Slaveholders were, even in the best of times, a worried group of people. Although they professed to care paternally for their slaves and sometimes even believed their slaves loved them, occasionally their behavior betrayed a deep underlying fear. On February 26, 1861, an article appeared in the Richmond Enquirer demonstrating just how on edge were Virginia’s slaveholders. Evidently upset that Virginia’s secession convention was shying away from separation, some planters were contemplating an exodus from the state.
The article read:
Private advices from different parts of the State inform us that a large number of our largest slaveholders are already making preparations for an exodus, which they consider may be rendered necessary as well by the dilatory action of the Convention now assembled, as by final submission on the part of the Convention. When this prospective stampede shall once become present and actual, none can predict the extent to which it will be carried. – Some opine that some of our largest and most flourishing agricultural districts will be left as desolate as the wilderness of Jamaica. Even if it shall fall far short of this, it will still involve incalculable damage to all our interests. These large slaveholders comprehend a large quota of the very flower of our population – representing much of the wealth, talent, virtue and commanding influence of the State. they will carry away from us millions of property. They will carry away from us what is far more valuable to the State than property – thousands and tens of thousands of busy hands, which now constitute the PRODUCTIVE LABOR of the State.
Nor will the stampede be confined at all to slaves and slaveholders. If there shall be a stampede of large agriculturists, there will be a corresponding stampede of large merchants and manufacturers. If there shall be a stampede of slave labor, there will be a corresponding stampede of free white labor, now appreciated, dignified, and maintained by a demand created by slave labor. The large slaveholders are the principal customers of our large merchants and manufacturers. Moreover, the merchants and manufacturers will justly regard the exodus of the large slaveholders as an unmistakable indication of the final separation of Virginia from the Southern States, and her irrevocable dependence on a Northern Confederacy. Now, our large merchants and manufacturers have little or no Northern custom. Outside of Virginia, their custom is found almost exclusively in States South of Virginia.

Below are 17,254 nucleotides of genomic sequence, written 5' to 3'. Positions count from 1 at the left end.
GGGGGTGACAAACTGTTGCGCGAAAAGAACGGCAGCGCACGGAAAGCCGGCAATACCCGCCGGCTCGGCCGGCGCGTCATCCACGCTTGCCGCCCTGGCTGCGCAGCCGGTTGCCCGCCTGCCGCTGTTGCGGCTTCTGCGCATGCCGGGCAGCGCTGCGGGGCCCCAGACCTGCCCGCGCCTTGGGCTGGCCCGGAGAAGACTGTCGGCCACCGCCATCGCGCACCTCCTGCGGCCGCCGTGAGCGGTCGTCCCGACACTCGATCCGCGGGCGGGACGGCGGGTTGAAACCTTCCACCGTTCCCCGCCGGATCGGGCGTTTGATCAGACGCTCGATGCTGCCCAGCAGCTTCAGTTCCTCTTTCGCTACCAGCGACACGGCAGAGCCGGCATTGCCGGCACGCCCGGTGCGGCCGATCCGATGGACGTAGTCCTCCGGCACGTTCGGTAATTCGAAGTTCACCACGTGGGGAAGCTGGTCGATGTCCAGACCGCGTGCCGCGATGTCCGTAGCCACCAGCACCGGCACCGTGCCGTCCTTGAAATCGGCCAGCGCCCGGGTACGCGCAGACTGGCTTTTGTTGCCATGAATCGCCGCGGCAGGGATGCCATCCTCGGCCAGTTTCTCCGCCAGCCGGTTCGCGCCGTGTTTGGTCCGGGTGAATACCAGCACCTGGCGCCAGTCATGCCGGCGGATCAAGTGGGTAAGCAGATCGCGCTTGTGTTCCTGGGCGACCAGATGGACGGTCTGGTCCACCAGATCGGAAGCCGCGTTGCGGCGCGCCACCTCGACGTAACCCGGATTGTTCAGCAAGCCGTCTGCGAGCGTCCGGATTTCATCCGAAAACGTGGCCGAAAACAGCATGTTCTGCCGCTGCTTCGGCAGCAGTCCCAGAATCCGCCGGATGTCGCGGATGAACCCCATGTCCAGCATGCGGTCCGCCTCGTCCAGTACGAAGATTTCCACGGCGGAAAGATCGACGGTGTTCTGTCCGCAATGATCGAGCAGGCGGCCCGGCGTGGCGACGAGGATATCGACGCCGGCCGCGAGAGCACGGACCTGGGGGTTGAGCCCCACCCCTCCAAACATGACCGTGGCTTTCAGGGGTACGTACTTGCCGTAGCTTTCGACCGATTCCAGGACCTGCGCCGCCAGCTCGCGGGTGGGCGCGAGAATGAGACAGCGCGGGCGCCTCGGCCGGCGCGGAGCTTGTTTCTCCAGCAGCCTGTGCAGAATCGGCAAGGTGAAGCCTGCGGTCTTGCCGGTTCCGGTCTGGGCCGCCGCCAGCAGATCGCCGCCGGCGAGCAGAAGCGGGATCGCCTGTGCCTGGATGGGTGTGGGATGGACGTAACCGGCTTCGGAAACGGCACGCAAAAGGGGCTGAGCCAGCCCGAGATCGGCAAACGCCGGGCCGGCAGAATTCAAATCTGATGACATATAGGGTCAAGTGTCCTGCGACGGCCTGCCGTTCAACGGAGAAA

What can they do, then, when their custom in Virginia shall be broken down by a prostration of the agricultural interest of the State; when they shall be cut off, by a foreign tariff, from all custom with the Southern States, and when, without a foothold at the North, they must, in Virginia and elsewhere, compete with the larger and more firmly established commercial and manufacturing establishments of the North? The case is clear. When the slaveholders shall be stampeded, all the large merchants and manufacturers, and all the numerous white laboring men whom they employ must join the stampede. And when, by this general stampede, the agricultural, commercial and manufacturing interests of the State shall be equally prostrated, will the State Government be in a condition to continue payment, even of the interest of the State debt?
In short, with timid and time-serving procrastination in the van, agricultural, commercial and manufacturing will swell the procession of events, and REPUDIATION will finally close up the rear. This is what masterly inactivity will do for us. From this, prompt resistance to Black Republican outrage – prompt resistance alone can save us. God save the Commonwealth!
This trepidation of Virginia’s slaveholders, as the secession winter drew to a close, presaged planters in many places in the South, who would “refugee” their slaves to places, particularly Texas, as far as way as they could get them from Union forces. But it is particularly interesting seeing the fear underlying refugee activities being exhibited so early. Clearly, many Virginia slaveholders saw Abraham Lincoln, whose inauguration as President was now only days away on February 26, as a clear and present danger to slavery and if their state wouldn’t secede were prepared take their slaves to areas where they felt safer, presumably the Lower South states that had already seceded. It was the only way to calm their fears of emancipation and their slaves.